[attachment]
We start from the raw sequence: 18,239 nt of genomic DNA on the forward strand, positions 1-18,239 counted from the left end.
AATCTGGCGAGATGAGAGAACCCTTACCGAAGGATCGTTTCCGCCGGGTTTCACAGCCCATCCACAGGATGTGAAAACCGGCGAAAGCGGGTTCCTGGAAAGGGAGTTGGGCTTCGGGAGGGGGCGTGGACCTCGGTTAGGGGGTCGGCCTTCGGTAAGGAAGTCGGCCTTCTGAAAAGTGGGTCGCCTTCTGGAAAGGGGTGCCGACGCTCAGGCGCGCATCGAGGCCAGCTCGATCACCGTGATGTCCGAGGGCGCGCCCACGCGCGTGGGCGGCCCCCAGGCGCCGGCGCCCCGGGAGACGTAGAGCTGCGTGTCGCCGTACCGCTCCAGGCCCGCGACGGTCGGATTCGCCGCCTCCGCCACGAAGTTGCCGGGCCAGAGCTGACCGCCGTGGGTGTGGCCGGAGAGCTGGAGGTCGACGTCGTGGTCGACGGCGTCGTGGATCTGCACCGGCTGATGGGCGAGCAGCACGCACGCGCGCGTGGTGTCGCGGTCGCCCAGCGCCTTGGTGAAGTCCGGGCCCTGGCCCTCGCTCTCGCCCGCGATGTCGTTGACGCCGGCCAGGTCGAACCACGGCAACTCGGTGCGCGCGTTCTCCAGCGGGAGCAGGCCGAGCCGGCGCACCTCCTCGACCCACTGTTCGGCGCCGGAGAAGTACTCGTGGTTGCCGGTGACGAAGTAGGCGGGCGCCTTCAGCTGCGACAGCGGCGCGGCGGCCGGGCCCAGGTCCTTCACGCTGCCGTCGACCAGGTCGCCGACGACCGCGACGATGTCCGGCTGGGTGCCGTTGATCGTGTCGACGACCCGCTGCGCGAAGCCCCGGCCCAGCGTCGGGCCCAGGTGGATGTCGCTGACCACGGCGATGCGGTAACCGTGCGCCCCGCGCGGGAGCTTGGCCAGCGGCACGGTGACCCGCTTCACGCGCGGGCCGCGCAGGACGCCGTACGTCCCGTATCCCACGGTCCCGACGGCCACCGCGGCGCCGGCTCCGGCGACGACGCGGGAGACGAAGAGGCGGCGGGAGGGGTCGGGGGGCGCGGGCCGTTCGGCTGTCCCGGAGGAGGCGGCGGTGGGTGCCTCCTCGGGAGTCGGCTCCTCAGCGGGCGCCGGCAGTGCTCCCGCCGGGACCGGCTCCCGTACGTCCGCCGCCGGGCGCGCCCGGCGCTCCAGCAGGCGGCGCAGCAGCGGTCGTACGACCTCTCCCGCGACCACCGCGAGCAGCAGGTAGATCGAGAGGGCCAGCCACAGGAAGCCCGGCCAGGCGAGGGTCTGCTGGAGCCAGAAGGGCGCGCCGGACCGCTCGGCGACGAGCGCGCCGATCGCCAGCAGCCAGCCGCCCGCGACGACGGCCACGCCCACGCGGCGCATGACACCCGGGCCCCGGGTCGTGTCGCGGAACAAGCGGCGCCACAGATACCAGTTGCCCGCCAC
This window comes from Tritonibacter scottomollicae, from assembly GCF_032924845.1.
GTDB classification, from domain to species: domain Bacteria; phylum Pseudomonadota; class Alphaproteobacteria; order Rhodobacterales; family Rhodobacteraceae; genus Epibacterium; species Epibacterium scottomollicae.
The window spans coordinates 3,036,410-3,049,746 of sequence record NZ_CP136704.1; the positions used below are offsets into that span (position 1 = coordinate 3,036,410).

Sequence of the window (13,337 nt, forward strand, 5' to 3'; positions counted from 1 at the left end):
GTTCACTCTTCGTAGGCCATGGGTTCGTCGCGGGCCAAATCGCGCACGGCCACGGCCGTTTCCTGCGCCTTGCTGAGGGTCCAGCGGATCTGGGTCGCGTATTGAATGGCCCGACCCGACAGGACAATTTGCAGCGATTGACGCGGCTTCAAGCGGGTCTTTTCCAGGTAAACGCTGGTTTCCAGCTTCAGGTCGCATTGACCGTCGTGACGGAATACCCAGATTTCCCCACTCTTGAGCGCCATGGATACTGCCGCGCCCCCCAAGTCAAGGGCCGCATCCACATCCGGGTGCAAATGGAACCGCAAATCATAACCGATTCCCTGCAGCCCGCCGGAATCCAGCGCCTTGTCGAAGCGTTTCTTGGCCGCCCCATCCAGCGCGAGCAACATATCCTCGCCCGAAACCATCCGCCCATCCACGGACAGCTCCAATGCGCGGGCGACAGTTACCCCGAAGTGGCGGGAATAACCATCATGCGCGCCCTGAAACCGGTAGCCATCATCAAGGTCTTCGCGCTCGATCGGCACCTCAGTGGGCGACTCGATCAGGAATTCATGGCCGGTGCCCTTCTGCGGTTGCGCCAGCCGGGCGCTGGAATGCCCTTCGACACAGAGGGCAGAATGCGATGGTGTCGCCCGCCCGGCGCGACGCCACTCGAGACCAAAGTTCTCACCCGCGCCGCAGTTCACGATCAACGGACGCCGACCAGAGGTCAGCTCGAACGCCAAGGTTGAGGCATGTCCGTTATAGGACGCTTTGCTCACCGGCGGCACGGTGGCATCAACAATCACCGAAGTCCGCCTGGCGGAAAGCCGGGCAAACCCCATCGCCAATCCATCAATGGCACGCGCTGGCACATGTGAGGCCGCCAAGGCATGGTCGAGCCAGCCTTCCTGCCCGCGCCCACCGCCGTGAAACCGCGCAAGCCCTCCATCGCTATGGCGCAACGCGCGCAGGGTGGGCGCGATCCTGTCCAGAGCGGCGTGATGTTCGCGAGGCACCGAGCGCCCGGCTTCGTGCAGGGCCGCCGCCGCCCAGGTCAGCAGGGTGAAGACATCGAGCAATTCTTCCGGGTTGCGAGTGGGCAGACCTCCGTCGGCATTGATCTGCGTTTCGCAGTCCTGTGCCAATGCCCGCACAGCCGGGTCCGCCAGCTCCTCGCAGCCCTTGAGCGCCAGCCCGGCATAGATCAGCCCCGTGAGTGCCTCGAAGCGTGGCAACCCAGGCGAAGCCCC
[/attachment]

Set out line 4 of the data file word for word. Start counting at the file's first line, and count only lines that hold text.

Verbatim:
GTDB classification, from domain to species: domain Bacteria; phylum Pseudomonadota; class Alphaproteobacteria; order Rhodobacterales; family Rhodobacteraceae; genus Epibacterium; species Epibacterium scottomollicae.